Ethiopia: Ruling party elects ethnic Oromo to lead the country


Ethiopia’s ruling coalition part has picked Abiy Ahmed as its new leader, paving the way for him to become the country’s prime minister.

Abiy Ahmed is the first ethnic Oromo to lead Ethiopia’s ruling party and will be expected to steer the country out of its current political crisis. The Oromo are Ethiopia’s largest ethnic group and the driving force behind violent protests over the past two years, which ultimately forced Hailemariam Desalegn to resign as prime minister.

Abiy Ahmed elected as EPRDF chairman

With Abiy Ahmed announced as the new chairman for the ruling Ethiopian People’s Revolutionary Democratic Front (EPRDF) coalition, he is now widely expected to become the country’s next prime minister. Historically, the chairman of the EPRDF has also taken on prime minister duties, which means Abiy Ahmed will likely be named as Ethiopia’s leader once Hailemariam Desalegn officially steps down.

For this to happen, the EPRDF and its allies, which control all 547 seats in the country’s parliament must confirm Ahmed as the new prime minister.

Time for change in Ethiopia?

The EPRDF’s move to elect Abiy Ahmed as its chairman comes as relations between Oromo citizens and the government are particularly fragile. The Oromo movement has progressed beyond violent protests – which turned violent due to government intervention to begin with – and been replaced with a more robust demand for change.

Clearly, the EPRDF hopes that selecting an Oromo leader will help ease the anger of the country’s largest ethnic group, which feels unrepresented by Addis Ababa. Abiy Ahmed’s biggest challenge will be finding a resolution to Ethiopia’s political standoff is a way that doesn’t compromise the government’s position.

Whether this means the ruling party is ready to make compromises for the sake of progress is difficult to predict. This is the same government that scrapped plans to expand the capital into Oromo territory after protests initially flared in 2015 and recently released hundreds of political prisoners, proving there is room for compromise.

However, concessions from the EPRDF have always followed violent clampdowns, oppression and widespread arrests – all of which has fuelled anger more considerably more than the occasional compromise has calmed it.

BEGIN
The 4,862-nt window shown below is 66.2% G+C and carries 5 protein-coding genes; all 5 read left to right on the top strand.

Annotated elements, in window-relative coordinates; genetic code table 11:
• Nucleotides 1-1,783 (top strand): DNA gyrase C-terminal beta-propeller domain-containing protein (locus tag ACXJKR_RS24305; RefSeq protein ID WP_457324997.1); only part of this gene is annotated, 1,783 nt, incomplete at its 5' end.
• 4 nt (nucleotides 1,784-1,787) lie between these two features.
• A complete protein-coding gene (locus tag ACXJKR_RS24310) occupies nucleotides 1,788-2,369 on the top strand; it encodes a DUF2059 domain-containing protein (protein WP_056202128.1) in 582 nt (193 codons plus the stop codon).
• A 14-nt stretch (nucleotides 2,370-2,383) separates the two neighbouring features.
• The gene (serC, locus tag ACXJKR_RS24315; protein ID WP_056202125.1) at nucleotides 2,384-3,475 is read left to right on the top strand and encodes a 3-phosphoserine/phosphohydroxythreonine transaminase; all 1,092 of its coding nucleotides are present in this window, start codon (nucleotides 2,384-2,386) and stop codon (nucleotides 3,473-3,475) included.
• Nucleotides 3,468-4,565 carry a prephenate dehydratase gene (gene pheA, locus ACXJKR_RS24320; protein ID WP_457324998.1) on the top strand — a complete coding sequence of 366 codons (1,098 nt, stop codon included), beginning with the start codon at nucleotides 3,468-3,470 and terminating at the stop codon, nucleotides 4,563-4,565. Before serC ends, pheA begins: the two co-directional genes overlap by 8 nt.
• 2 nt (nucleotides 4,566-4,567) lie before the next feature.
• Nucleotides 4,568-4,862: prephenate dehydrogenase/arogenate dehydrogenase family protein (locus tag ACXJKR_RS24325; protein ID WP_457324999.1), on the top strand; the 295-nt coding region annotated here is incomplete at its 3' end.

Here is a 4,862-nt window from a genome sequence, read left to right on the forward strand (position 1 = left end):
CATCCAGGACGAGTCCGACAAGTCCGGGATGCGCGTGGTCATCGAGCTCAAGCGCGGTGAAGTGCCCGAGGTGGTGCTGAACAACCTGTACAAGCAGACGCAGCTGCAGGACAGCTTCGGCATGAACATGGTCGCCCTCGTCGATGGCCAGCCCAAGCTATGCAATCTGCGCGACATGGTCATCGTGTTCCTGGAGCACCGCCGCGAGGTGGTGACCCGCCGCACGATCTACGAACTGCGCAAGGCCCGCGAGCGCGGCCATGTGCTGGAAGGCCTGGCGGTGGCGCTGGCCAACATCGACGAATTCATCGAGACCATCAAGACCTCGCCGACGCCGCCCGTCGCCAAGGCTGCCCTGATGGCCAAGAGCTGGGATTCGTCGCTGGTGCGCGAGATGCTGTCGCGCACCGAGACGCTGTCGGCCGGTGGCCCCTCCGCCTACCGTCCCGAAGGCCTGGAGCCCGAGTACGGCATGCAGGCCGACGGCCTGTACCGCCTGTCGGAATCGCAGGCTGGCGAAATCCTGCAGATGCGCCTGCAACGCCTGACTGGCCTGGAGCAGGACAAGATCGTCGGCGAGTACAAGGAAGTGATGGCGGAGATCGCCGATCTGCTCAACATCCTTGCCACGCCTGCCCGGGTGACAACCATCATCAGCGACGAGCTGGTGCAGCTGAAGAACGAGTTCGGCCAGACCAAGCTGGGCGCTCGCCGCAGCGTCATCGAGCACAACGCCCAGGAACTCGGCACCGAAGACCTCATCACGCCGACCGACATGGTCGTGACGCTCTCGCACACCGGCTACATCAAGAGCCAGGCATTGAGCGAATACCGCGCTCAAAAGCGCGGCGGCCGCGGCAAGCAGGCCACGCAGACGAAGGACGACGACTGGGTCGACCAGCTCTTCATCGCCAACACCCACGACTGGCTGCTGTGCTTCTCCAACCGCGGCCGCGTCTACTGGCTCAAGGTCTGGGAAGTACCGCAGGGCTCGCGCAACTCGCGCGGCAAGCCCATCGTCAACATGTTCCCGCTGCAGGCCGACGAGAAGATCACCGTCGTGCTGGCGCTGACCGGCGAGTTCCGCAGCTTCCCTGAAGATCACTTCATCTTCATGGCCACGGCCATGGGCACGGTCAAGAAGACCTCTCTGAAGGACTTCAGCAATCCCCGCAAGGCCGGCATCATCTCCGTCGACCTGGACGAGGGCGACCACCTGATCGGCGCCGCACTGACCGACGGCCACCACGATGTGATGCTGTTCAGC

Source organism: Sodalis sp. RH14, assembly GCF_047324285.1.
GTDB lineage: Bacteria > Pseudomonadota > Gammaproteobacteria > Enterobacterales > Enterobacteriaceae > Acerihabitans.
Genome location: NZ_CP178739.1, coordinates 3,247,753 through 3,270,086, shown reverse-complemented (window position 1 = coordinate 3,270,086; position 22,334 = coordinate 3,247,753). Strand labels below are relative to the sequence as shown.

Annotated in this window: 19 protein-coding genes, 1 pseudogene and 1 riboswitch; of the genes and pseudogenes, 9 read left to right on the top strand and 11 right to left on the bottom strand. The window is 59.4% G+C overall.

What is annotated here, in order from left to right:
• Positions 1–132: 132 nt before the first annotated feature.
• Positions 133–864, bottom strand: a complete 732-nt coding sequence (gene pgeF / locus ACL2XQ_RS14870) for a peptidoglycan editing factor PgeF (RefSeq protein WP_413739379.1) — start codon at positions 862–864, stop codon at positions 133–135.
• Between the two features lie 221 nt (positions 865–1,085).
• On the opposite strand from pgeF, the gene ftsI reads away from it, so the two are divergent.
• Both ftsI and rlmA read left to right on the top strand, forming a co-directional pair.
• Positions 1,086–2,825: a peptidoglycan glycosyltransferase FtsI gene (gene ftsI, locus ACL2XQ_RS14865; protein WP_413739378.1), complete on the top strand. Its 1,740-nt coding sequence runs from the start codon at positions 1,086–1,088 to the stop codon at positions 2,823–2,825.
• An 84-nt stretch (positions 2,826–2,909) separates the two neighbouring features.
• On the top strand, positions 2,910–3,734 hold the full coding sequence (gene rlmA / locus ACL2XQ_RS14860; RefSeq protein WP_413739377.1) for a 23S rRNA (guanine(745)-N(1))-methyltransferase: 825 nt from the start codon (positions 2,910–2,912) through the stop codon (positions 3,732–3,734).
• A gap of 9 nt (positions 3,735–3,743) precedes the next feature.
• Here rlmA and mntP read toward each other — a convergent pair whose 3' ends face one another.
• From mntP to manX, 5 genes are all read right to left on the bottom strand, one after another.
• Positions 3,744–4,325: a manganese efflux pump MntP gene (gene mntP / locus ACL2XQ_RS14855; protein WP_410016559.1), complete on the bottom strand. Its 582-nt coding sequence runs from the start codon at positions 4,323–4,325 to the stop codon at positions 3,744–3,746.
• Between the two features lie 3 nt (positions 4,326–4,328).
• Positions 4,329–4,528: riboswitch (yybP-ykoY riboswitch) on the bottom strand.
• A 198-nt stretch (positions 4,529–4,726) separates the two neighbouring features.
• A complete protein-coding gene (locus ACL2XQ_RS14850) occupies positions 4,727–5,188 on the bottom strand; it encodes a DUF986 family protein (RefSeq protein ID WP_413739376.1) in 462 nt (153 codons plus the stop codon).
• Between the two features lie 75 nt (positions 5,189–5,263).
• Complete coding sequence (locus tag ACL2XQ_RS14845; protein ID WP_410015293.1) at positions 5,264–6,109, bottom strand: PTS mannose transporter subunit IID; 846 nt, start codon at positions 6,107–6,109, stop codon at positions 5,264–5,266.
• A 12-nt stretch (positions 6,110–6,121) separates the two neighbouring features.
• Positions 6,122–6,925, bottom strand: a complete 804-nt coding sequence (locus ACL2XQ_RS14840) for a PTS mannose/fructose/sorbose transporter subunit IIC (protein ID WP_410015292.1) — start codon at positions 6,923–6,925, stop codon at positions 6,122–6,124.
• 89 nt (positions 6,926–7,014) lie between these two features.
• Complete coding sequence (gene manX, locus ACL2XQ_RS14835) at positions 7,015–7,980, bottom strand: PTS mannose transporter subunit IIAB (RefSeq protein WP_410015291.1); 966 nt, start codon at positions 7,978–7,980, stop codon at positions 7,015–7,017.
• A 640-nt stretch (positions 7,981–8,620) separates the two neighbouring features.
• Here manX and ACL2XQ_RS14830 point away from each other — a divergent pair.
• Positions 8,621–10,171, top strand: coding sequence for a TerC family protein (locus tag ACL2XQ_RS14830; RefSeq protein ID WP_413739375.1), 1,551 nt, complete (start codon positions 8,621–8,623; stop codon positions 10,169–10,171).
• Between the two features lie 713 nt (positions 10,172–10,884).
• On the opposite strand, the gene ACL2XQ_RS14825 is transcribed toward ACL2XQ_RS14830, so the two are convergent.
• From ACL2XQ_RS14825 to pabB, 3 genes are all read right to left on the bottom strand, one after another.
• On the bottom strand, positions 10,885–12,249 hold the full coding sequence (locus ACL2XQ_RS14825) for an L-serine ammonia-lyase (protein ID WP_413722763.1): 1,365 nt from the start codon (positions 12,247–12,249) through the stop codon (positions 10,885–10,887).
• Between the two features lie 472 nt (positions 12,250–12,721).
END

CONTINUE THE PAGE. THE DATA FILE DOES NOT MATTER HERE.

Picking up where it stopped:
Simply electing an Oromo figure as the party’s chairman and Ethiopia’s new prime minister isn’t going to do much to ease political tension. There was a time when Oromo protests were largely about an ethnic group feeling neglected by their government but things have escalated far beyond concerns over representation. This is a community whose complaints have been ignored, protests violently quashed and freedoms taken away. Oromo lives have been lost in the process and the government has demonstrated how little it values those lives throughout this ongoing crisis.

At this stage, the government only has two realistic options: address Oromo concerns and surrender a certain amount of political power or clamp down on dissent and risk having that power snatched away from it. It’s becoming increasingly apparent that Ethiopia’s leading activists believe change is coming, whether the government supports it or not – and this could be the biggest problem facing Abiy Ahmed and the EPRDF.

If change is inevitable, Abiy Ahmed faces the difficult challenge navigating it in a way that maintains as much of the ruling party’s power as possible and minimises damage to its reputation.

Featured image: Twitter, Abiy Ahmed (Official)

About Aaron Brooks

Aaron Brooks is a UK journalist who wants to cut out the international agendas in news. Spending his early years in both England and Northern Ireland he saw the difference between reality and media coverage at an early age. After graduating from the University of Chester with a BA in journalism, his travels revealed just how large the gap between news and the real world can be. As Editor-in-Chief at East Africa Monitor, it’s his job to provide a balanced view of what’s going on in the region for English-speaking audiences.